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fertilizer questions

Discussion in 'Fertilizer Application' started by formerscrub, Dec 28, 2001.

  1. ohiolawnguy

    ohiolawnguy LawnSite Senior Member
    Messages: 397

    sorry about that response to the loaded question ric. just trying to voice my theory and opnion is all. :) ive been in heated discussions with trugreen on the phone many times concerning their business practices, and have called the ohio department of agriculture on them before also. ohio law requires that you clean off all driveways and sidewalks after an application which trugreen tends not to do. also there is supposed to be a date, time, and code for what they have applied to the yard. occasionally they dont do that also. i have told those customers who have situations like this arise that i shouldnt be the one to clean up after their mess, and that we should be the ones who do the applications, or we would no longer maintain their property. i dont have a vendetta against trugreen chemlawn(though that may appear to be the case), rather i feel that the law should be applied equally to all companies. 85% of our customers who receive fertilization now have us do the applications. the remaining 15% receive service which i feel is done properly, and to which i have no complaints about. this would include some trugreen contracts, and a couple other companies also. sorry for the long post. just trying to explain my reasoning, and thoughts.
  2. Ric

    Ric LawnSite Fanatic
    Messages: 11,969


    you have as usual offered some good advise. However you do not know Fla. Laws, Horticulture and Soil. As I do not know New England Law, Horticulture and Soil.

    First I would like to state that Lesco has very good products and also include the fact that Lesco helped me before I went back to college. I still buy some products from Lesco. I even took one of Lesco's blends with small changes to another manufacture as a custom blend for me. They liked it so much that it is now a standard blend for them. I am on my third Lesco motorized spreader and would have no other. My gripe is price only.

    Second FLORIDA LAWS You did not read what has already posted about apply licenses. Here in the bug capital It is hard to get a apply license and takes a minim of three years working under a certified applicator. The Florida apply test is one of the hardest in the nation. Florida can and will give $ 5000.00 fines for unlicensed pest control. I would hate to have someone read this thread and end up with a fine. Grub control and Weed And Feed are PESTICIDES. FIRE ANTS ARE NOT COOL THEY ARE A PEST THAT DOES MILLIONS OF DOLLARS OF DAMAGE EACH YEAR. Control of fire ants by PhD entomologist is difficult at best. Let alone some novice. Other threads we have talked about Florida laws on application so I do not want to open an old sore. I do not make the laws I only follow them. Many suppliers of chemicals who are on every corner not only sell to unlicensed people they push the idea of unlicensed pest control. The local Ag inspector has posted the laws in these stores because of this.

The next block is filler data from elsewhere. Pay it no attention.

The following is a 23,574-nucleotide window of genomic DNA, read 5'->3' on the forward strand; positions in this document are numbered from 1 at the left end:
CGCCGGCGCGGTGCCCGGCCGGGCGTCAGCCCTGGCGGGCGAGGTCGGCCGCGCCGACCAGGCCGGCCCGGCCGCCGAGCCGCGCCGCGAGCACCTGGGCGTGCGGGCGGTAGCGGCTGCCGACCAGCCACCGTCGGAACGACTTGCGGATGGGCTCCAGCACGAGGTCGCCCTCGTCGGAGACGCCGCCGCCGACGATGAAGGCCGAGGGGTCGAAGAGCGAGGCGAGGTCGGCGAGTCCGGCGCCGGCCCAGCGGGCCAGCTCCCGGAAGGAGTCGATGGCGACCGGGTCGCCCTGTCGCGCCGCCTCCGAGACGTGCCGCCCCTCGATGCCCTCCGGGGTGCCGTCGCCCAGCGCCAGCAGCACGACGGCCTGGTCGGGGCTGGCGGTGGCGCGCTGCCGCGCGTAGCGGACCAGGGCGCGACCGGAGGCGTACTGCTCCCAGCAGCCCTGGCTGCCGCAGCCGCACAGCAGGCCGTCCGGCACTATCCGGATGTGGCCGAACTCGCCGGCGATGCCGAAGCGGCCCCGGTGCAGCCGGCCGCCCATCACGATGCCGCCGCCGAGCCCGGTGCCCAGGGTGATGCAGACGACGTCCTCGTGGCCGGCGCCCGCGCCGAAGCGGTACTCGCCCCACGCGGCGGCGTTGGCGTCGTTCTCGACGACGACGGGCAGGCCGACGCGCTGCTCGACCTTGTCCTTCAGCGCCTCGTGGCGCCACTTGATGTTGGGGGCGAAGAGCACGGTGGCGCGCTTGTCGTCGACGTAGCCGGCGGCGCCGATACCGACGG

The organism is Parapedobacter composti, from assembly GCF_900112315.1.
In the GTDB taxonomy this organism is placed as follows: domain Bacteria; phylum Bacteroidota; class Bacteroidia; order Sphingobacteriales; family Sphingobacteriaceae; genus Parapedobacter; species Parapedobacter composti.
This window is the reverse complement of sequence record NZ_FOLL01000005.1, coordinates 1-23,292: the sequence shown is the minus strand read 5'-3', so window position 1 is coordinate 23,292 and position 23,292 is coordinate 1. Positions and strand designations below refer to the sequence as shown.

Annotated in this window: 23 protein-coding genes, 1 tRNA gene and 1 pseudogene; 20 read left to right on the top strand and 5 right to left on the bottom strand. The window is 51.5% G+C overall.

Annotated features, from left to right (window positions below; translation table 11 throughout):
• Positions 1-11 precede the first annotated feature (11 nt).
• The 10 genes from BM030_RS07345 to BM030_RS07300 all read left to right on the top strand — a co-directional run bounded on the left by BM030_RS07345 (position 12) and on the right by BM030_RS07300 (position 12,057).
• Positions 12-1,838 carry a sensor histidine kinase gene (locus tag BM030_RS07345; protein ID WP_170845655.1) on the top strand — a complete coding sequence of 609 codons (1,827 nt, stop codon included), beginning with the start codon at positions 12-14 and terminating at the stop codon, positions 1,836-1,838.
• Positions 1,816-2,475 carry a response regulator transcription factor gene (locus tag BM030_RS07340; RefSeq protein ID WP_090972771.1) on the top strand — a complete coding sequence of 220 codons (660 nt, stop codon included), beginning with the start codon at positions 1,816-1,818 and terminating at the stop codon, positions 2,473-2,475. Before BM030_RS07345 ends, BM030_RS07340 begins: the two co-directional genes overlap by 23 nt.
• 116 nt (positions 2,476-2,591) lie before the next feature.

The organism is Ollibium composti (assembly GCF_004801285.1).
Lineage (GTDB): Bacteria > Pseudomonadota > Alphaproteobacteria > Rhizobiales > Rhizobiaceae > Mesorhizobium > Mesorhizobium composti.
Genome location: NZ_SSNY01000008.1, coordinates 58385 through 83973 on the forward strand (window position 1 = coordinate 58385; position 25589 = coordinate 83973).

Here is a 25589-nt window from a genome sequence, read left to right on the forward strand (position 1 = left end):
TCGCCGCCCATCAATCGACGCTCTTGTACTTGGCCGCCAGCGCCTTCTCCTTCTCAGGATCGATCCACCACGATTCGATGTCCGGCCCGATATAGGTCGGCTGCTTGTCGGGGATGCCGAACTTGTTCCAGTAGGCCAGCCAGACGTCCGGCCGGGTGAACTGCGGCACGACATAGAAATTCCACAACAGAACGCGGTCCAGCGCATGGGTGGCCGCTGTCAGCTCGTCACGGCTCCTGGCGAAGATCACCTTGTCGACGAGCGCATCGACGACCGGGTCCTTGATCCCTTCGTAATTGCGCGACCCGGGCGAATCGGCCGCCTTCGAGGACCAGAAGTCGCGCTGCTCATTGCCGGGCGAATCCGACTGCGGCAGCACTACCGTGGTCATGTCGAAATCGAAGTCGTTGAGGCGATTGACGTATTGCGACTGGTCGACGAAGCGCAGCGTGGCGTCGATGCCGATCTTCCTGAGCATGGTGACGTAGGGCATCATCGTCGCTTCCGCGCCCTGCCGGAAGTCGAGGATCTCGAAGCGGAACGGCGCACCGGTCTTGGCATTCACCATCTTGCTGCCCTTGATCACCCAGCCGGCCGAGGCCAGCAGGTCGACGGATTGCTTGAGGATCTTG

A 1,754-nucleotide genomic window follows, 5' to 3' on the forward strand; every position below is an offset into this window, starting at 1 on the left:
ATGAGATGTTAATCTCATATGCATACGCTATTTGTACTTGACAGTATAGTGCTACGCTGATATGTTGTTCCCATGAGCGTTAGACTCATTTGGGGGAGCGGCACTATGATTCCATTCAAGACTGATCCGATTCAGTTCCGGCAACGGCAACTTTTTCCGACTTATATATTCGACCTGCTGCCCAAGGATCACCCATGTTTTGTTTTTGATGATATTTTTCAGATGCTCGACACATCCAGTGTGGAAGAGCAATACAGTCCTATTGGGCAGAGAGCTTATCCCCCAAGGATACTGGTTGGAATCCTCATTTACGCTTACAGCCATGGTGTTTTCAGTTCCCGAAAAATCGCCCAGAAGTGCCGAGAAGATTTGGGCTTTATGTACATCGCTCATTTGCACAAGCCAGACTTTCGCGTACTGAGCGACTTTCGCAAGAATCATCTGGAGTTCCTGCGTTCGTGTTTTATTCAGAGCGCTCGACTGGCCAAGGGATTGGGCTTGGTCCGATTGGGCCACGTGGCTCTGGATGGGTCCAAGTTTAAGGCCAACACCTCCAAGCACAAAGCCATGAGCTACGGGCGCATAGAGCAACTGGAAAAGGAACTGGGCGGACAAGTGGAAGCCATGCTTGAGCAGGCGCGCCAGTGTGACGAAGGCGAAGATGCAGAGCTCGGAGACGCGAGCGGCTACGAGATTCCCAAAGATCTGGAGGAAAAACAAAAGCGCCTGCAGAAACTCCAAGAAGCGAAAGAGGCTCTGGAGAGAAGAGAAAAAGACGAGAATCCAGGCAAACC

Third I would like to refer you to a thread about sulfur that I replied to. What I did not say was Dr Lee Bendt of the U of Michigan did a study proving that sulfur causes black layer in soil by causing an anaerobic condition. Since high pH soil is the rule in coastal Florida soils, we have found that ammonium sulfate does a better job of controlling pH. It is this fact that gave me a competitive edge and I am letting out my secrets.

    STEVE AM I JUMPING ON YOU??? YOU BET YA.! Your job is to sell chemicals and you must defend them and there use. Your own words state that chemical suppliers have a interest in our success in selling application, because it is there success in selling more chemicals. It is my job to design, install and maintain health landscape. It is my moral duty to do this without contaminating the environment with excessive chemicals. It is also cost effective for me not to apply more chemicals than needed. Steve I have respected your posts in the past and learned from them. However you need to study Florida Law, horticulture and soil before giving advise on fire ants and other thing you know nothing about. Here in Florida we have a very popular bumper sticker it reads "We don't care how you did it up North". Please Steve don't be a dam Yankee just a Yankee I do respect you and feel you have given some very informative information in the past. We have clashed on more than one post and I would like to think this is good because it gets people thinking. Advanced education teaches us how to find answers and work through problems, not the answers.